On August 16, 2013, the Commission on Education examined the impact of the policy tying Temporary Assistance for Needy Families (TANF) to truancy. The data cited below was provided by the Indiana Family and Social Services Administration (FSSA), which shows that there is a statistically small number of children impacted by this policy. But, should truancy and TANF be linked?
TANF provides money and services to families with children under the age of eighteen. Receipt of that money can be tied to the child’s school attendance. IC 12-14-2-17 states that if the child has three or more unexcused absences during a school year, the TANF assistance may be suspended or revoked. The caretaker relative is required to comply with a written improvement plan concerning attendance as part of the process. If the family is penalized, the caretaker loses the assistance until compliance or the child’s attendance is satisfactory. A penalty against the child’s TANF benefit lasts until the end of the grading period.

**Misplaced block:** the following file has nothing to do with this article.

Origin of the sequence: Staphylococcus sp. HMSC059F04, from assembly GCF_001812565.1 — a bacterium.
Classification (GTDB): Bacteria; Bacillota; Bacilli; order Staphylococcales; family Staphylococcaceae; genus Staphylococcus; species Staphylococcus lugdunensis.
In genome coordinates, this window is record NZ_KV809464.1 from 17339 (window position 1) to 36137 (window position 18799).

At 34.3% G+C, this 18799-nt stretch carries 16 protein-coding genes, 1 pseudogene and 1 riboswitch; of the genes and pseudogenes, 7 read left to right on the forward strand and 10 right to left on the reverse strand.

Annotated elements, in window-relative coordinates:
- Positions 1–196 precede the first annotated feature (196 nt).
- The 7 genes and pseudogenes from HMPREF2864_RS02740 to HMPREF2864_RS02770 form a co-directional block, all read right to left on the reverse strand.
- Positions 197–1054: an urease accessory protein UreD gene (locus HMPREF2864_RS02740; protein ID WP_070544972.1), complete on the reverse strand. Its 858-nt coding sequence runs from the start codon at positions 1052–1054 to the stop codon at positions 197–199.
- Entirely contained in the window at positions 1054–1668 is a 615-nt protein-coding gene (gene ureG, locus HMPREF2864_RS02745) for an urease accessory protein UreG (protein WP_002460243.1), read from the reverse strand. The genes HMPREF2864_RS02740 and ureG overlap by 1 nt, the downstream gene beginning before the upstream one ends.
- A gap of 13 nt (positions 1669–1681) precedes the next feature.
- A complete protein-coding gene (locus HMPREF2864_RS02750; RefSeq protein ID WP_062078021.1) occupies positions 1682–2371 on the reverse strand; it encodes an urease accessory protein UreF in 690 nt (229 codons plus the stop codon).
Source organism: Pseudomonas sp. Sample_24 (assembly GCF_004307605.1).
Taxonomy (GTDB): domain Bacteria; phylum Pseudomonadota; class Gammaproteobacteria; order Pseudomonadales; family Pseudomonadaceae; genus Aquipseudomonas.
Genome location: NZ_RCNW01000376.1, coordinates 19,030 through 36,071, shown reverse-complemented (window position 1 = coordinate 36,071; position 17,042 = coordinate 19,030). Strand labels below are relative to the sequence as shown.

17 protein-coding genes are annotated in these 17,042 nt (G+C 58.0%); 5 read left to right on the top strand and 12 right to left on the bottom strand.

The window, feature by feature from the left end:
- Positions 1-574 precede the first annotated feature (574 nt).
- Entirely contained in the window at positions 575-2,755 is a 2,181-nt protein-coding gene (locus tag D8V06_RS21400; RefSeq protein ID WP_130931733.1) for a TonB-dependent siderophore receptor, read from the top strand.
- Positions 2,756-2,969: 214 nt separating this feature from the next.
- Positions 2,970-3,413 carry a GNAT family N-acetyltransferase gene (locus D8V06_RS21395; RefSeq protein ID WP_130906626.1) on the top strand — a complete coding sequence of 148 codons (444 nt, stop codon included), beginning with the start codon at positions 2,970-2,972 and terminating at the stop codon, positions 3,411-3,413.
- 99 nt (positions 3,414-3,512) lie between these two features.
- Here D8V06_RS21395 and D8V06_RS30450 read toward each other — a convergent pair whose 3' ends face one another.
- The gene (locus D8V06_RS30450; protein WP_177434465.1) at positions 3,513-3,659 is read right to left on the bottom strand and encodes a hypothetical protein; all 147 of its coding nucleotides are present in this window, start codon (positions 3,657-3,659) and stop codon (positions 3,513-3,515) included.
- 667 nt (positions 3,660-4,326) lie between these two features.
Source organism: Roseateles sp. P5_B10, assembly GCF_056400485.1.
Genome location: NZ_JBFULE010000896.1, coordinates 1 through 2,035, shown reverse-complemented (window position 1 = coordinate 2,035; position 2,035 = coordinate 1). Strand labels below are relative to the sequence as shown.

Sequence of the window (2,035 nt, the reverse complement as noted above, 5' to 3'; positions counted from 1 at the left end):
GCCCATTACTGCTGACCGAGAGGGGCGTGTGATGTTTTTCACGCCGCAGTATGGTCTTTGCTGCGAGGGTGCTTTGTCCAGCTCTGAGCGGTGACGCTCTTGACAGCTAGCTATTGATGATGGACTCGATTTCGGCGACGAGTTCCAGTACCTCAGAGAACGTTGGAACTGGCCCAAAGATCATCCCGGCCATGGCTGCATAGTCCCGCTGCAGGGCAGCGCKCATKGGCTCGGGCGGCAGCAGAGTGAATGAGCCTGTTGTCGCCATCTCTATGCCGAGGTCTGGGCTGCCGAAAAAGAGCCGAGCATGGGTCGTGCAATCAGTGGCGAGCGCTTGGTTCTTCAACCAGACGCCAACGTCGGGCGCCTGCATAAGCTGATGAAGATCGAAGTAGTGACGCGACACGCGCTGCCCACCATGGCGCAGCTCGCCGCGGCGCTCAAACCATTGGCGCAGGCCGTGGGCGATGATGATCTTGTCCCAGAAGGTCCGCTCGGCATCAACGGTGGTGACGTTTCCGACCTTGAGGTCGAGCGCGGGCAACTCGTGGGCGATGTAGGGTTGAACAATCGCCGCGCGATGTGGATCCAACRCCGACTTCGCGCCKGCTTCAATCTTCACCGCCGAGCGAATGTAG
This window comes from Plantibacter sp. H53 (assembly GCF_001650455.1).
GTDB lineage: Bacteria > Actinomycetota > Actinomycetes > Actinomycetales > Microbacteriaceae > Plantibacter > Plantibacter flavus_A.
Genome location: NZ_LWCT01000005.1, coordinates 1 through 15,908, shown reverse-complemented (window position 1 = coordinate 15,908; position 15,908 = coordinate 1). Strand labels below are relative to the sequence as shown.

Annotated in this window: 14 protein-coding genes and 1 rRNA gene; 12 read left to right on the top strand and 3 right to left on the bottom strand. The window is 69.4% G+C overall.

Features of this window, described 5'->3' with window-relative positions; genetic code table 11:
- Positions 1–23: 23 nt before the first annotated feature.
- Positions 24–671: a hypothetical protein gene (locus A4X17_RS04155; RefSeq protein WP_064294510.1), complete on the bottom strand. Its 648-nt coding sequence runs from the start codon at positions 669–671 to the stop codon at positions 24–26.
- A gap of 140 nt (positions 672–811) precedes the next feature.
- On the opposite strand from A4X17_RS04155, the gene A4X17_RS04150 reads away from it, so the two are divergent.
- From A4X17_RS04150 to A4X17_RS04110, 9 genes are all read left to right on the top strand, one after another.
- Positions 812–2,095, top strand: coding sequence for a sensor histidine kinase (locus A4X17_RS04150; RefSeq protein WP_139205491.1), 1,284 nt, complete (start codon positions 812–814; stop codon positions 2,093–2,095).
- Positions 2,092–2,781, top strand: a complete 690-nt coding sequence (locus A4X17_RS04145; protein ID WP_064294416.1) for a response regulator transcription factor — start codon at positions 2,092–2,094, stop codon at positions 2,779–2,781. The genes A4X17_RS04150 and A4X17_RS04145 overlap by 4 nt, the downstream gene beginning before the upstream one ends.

In SFY12 (State’s fiscal year 2012), there were 42,805 TANF cases in Indiana, and 26, 660 in SFY13. Of those cases, in SFY12, only 111 TANF cases were sanctioned (0.26% of all TANF cases), and 74 cases in SFY13 (0.28% of all TANF cases).
Looking at a different view, according to the Department of Education, there were 960,967 children enrolled in K-12 schooling. Of those, 12,225 were TANF eligible, which is 1.27% of total enrollment.
The FSSA presentation also noted that the State of Michigan implemented a new truancy policy in October 2012 that could disqualify an entire TANF group (basically the household), if a dependent child is not attending school full-time.